…that was an easy one but actually they did not play that particular song (from 1977’s ‘My Aim Is True‘ album). So, remember a time when one could go to gigs, have a couple of beers and enjoy live musics? This is a review of an event that occurred around two weeks ago but it really felt like from another age… I was actually waiting for this gig to be cancelled but it looks it was one of the last which took place in London. Always a difficult choice to do but I considered that because the venue did not break any government rules, there was no real reason not to go.
So, yes, the concert was a bit…special to say the least… This concert was sold out for a long time but around ten percent of the seats were empty. Elvis Costello really played the game and gave us a tremendous performance but one could feel he was very much overwhelmed by what was going on in the UK and in the world, having also in mind the serious health issues he had two years ago. That was actually the last date of the tour and he posted a very moving message on his Facebook account two days later.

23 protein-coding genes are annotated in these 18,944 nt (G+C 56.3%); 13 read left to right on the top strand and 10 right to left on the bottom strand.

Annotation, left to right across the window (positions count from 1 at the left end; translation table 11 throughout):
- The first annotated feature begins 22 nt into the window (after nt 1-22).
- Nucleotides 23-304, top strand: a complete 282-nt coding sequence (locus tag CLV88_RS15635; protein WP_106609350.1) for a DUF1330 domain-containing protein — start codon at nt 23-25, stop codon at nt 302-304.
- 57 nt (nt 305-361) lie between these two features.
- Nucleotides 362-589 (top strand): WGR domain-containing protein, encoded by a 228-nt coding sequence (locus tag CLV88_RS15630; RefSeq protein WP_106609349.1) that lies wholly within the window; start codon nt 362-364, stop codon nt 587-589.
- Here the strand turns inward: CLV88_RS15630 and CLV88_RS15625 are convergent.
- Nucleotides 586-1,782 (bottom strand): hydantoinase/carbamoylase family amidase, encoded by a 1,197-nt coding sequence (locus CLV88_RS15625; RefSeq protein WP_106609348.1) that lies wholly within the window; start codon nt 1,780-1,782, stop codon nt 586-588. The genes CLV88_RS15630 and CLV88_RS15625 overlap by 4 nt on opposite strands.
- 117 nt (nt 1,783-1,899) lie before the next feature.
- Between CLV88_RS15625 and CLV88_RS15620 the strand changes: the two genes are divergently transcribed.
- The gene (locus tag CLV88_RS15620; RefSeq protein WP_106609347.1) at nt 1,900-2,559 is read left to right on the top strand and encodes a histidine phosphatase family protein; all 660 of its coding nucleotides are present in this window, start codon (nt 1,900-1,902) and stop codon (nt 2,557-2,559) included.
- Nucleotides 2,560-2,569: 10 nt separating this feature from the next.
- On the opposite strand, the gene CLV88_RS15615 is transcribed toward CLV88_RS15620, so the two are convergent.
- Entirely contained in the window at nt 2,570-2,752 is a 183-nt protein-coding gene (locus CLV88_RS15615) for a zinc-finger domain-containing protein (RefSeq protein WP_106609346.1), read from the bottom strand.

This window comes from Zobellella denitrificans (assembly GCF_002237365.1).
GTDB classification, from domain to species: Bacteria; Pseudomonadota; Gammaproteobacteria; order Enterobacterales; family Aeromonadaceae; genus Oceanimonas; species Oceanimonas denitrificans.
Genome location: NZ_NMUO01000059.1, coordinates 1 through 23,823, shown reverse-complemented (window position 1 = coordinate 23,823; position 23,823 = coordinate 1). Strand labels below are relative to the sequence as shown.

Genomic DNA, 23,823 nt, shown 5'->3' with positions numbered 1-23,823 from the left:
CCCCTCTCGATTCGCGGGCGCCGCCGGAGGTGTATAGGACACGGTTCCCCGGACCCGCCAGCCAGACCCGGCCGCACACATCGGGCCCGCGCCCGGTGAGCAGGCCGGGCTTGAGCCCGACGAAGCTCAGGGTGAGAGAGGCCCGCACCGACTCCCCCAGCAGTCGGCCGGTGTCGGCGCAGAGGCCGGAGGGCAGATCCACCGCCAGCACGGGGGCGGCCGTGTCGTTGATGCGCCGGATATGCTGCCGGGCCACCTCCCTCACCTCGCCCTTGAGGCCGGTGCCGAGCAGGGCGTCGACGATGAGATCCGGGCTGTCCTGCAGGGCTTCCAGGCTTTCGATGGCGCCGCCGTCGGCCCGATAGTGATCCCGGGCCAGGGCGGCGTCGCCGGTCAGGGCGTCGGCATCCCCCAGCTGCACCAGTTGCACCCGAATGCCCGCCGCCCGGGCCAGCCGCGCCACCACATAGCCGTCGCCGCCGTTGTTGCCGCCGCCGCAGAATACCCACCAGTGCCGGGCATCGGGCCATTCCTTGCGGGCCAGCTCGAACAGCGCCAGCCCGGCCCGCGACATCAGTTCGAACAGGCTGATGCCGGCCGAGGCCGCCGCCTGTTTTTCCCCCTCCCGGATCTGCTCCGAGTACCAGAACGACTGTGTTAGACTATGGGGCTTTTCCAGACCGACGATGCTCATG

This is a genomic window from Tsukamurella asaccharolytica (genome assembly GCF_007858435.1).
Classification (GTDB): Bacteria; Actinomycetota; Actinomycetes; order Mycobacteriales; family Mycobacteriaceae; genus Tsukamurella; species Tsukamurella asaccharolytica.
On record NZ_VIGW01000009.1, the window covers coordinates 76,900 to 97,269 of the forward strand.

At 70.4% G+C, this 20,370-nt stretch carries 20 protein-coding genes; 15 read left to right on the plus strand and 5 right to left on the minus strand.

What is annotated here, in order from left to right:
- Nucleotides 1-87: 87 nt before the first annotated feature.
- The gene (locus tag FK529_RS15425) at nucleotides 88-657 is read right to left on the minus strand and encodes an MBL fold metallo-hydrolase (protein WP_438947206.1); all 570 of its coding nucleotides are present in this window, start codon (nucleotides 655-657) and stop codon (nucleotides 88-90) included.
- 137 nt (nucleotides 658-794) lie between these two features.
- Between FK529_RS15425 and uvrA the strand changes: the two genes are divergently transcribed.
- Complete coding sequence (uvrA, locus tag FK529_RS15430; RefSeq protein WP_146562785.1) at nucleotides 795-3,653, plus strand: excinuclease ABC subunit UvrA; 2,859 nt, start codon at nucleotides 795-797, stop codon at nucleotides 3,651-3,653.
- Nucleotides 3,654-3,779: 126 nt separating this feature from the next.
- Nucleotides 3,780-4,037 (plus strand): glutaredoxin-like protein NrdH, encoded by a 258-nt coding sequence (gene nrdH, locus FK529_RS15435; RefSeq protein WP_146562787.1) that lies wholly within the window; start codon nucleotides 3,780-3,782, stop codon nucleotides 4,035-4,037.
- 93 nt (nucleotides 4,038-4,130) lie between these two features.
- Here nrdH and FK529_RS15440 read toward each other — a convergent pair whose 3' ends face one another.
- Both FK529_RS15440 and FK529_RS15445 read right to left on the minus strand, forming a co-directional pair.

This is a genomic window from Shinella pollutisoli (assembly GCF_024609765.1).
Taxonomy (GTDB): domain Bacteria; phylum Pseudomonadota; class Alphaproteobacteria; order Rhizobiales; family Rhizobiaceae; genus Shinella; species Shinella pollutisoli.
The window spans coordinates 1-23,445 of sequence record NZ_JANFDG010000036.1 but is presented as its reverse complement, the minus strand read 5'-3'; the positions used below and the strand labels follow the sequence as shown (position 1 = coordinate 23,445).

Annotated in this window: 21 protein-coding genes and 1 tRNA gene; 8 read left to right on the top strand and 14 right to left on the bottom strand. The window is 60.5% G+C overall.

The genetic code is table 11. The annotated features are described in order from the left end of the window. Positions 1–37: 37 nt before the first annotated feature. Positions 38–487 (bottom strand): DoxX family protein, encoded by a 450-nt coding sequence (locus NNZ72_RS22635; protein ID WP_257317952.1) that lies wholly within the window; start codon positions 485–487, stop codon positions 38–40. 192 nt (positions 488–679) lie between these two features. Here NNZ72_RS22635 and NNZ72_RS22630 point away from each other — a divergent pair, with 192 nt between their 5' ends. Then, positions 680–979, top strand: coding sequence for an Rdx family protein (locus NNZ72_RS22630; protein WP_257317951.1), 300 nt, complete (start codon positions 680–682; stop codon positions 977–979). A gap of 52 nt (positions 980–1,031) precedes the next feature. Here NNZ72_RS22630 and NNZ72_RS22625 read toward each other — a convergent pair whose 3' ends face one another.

But let’s focus on the music and the performance, shall we? I had high expectations from this gig as to me, although his works in the fields of jazz or classical music are not without interest, Elvis Costello really excels when he plays good ol’ fashioned rock music. I would also add he is at his best when playing with his old compadres Pete Thomas on drums and Steve Nieve on the piano, the other ‘new’ member of The Imposters being the excellent Davey Faragher on bass. That night’s performance was one of the best I have seen from the great man. The way they played old and new classics was close to the bone and could have been the work of under 20’s youngsters. I also could not emphasize how much the inclusion of American soul backing singers Kitten Kuroi and Briana Lee was a good idea as very often it gave a different feel to the songs (…and it also brought a welcome female touch in this men’s environment). If you are not convinced, catch the setlist on this link and read the review of The Guardian.